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To Edward R. Stettinius, Jr.
October 9, 1945 [Washington, D.C.]
Thanks for your letter of September thirtieth. I appreciate very much all the kind things you have to say about me.1
As matters now stand I hope to be released from my duties by the end of the month. I had thought I could get out by the first of October but the President would not come across.
We are all distressed over Frank McCarthy’s dilemma. I see an announcement in the press today that he is to be released on account of sickness and mention of General Clay as a possible successor. However, I think, on the inside, that the Clay business will not materialize.2
I note your comment about the receipt of “some letters from certain people” following my retirement. I shall be very much interested, of course, and I am profoundly grateful to you for your interest and activation.3
Mrs. Marshall heard the other day that Virginia and the boys were coming back;4 that you could not get desirable accommodations for them in England. I am sorry that they are to have this disappointment and that you will not have them with you but I shall be delighted to see them back here. I suppose Virginia will spend the winter either in Washington or Richmond in order to facilitate schooling.
I shall be looking for you on your visit in the next few weeks and we must get together for a long discussion. Initially, save me a date for luncheon here at my office and another for Katherine and me to dine you together.
The most encouraging thing we hear from overseas in the present international state of complication relates to your activities and the United Nations Preparatory Commission. They tell me your aggressive and tactful leadership is really leading to something of great importance.
Looking forward to seeing you soon,
Document Copy Text Source: George C. Marshall Papers, Pentagon Office Collection, Selected Materials, George C. Marshall Research Library, Lexington, Virginia.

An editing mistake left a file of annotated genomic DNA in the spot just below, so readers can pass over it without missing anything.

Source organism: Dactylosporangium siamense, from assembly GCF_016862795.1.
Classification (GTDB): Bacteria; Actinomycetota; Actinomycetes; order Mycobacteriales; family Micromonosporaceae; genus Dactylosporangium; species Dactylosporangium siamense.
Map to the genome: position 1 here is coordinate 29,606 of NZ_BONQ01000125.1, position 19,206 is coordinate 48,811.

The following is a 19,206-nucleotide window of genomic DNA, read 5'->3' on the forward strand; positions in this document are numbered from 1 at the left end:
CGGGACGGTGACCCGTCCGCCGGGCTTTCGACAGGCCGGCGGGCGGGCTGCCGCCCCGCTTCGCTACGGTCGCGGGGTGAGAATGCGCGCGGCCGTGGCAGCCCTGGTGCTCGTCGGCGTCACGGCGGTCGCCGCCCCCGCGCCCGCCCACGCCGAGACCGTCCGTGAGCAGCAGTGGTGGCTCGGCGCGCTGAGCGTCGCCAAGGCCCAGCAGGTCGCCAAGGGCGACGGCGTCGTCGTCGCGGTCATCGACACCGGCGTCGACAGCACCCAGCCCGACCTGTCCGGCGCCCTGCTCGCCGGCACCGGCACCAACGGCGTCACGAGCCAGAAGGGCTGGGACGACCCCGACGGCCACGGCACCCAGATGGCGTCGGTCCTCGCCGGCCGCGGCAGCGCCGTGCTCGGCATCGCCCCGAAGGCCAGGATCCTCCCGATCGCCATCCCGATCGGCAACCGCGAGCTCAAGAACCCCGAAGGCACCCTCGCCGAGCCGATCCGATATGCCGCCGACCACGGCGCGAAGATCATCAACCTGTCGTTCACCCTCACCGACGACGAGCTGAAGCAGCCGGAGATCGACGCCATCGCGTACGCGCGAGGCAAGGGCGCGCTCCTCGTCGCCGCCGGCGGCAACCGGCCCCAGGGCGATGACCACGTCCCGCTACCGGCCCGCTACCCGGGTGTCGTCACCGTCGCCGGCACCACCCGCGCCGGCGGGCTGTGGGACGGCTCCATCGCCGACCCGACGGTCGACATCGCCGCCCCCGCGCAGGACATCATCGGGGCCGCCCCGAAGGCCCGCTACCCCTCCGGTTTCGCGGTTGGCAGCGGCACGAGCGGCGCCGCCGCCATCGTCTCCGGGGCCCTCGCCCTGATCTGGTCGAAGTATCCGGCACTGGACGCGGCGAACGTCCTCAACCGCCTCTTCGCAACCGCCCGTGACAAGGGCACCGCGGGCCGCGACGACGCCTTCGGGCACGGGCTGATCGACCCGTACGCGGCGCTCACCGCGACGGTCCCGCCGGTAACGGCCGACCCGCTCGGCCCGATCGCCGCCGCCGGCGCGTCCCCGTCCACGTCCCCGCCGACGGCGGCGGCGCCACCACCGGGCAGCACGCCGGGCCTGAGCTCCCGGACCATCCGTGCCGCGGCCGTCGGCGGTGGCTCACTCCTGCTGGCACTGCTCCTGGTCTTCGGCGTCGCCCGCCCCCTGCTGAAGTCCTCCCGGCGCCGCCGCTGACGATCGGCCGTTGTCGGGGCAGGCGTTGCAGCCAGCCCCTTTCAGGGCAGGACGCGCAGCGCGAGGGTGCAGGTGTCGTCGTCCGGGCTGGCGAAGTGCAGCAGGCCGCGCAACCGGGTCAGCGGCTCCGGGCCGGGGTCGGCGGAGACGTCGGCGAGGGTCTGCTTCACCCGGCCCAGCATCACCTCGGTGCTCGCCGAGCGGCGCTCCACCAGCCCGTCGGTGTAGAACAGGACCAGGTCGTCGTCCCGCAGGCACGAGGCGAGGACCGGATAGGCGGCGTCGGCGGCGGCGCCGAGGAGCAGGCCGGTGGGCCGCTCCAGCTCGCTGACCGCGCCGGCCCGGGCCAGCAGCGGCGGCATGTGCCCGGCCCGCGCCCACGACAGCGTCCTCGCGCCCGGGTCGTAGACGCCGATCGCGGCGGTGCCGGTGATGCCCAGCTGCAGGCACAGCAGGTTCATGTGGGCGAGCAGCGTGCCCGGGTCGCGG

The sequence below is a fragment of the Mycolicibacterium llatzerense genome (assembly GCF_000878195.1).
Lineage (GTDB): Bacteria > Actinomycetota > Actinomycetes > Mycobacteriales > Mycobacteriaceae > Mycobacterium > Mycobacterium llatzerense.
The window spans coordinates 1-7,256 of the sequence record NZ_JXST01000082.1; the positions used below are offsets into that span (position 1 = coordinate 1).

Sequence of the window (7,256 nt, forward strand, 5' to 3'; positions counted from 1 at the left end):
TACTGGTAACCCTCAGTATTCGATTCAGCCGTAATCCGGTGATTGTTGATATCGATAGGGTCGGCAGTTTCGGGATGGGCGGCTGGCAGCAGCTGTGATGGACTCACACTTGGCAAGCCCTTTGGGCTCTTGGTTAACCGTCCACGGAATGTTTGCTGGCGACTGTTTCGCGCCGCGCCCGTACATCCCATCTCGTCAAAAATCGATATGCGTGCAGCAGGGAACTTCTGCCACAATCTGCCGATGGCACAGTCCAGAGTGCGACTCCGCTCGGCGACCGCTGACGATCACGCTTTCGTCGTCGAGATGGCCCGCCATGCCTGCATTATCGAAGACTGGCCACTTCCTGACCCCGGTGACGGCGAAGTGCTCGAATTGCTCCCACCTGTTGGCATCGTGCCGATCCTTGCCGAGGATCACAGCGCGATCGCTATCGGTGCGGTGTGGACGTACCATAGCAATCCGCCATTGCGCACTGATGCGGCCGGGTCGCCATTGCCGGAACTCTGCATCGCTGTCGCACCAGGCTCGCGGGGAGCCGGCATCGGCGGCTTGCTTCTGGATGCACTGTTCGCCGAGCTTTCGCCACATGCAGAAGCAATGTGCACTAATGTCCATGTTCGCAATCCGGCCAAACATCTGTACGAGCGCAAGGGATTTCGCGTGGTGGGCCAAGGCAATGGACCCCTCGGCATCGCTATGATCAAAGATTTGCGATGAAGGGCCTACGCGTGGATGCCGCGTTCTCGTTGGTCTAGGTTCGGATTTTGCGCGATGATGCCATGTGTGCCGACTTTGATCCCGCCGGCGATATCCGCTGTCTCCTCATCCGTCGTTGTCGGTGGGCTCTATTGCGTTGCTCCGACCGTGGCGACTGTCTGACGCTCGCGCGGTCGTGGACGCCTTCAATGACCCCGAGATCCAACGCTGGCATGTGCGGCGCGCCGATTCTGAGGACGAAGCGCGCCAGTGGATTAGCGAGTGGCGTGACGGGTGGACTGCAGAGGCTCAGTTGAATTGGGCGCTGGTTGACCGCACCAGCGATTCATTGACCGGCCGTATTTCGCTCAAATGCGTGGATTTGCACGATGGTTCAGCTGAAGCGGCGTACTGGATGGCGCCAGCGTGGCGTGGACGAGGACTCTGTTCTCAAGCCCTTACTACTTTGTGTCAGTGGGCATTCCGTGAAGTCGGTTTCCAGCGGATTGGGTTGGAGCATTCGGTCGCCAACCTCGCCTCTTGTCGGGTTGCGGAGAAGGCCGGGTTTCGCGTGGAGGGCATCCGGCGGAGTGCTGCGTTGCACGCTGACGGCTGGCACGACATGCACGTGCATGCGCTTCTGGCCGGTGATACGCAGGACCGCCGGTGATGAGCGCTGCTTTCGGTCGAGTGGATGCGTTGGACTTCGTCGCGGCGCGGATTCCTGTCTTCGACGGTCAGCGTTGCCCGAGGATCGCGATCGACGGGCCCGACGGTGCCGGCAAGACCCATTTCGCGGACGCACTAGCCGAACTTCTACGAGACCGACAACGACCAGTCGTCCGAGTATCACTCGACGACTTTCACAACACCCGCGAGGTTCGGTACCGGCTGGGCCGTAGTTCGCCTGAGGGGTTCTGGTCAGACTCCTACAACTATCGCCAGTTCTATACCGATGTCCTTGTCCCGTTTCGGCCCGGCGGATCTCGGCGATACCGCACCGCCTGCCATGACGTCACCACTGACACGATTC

Document Format: Typed letter.
1. Stettinius, who was in London as the U.S. delegate to the United Nations Preparatory Commission, had written that “the action that the Congress will take in honoring you will receive the applause of the whole world. No news that I have received in a long time has made me happier.” (Stettinius to Marshall, September 30, 1945, GCMRL/G. C. Marshall Papers [Pentagon Office, Selected].) Joint Resolutions had been introduced into the Senate on September 19 (S. J. Res. 96) and the House on September 20 (H. J. Res. 243) providing that a Thanks of Congress medal be presented to Marshall. The resolutions were later amended to include Admiral King. A vote in the House on the resolution was blocked by a member who objected that the honor should be postponed until after Marshall’s testimony before the Pearl Harbor investigating committee. H. J. Res. 243 was passed and signed by President Truman on March 22, 1946.
2. Concerning Eisenhower’s opinion of the idea of transferring Lucius D. Clay from his post in Germany, see note 8, Marshall to Eisenhower, September 7, 1945, Papers of George Catlett Marshall, #5-226 [5: 297].
3. “At the time you become a country gentleman you will receive some letters from certain people following up on the idea that you and I have discussed from time to time. Of course your accepting a few directorships will have to be very carefully chosen from the standpoint of public relations, but when I see you perhaps we can have a word about which ones.” (Stettinius to Marshall, September 30, 1945, GCMRL/G. C. Marshall Papers [Pentagon Office, Selected].)
4. Marshall was referring to Stettinius’s wife, Virginia, and their twelve-year-old twin sons, Wallace and Joseph.
Recommended Citation: ThePapers of George Catlett Marshall, ed.Larry I. Bland and Sharon Ritenour Stevens(Lexington, Va.: The George C. Marshall Foundation, 1981- ). Electronic version based on The Papers of George Catlett Marshall, vol. 5, “The Finest Soldier,” January 1, 1945-January 7, 1947 (Baltimore and London: The Johns Hopkins University Press, 2003), pp. 326-327.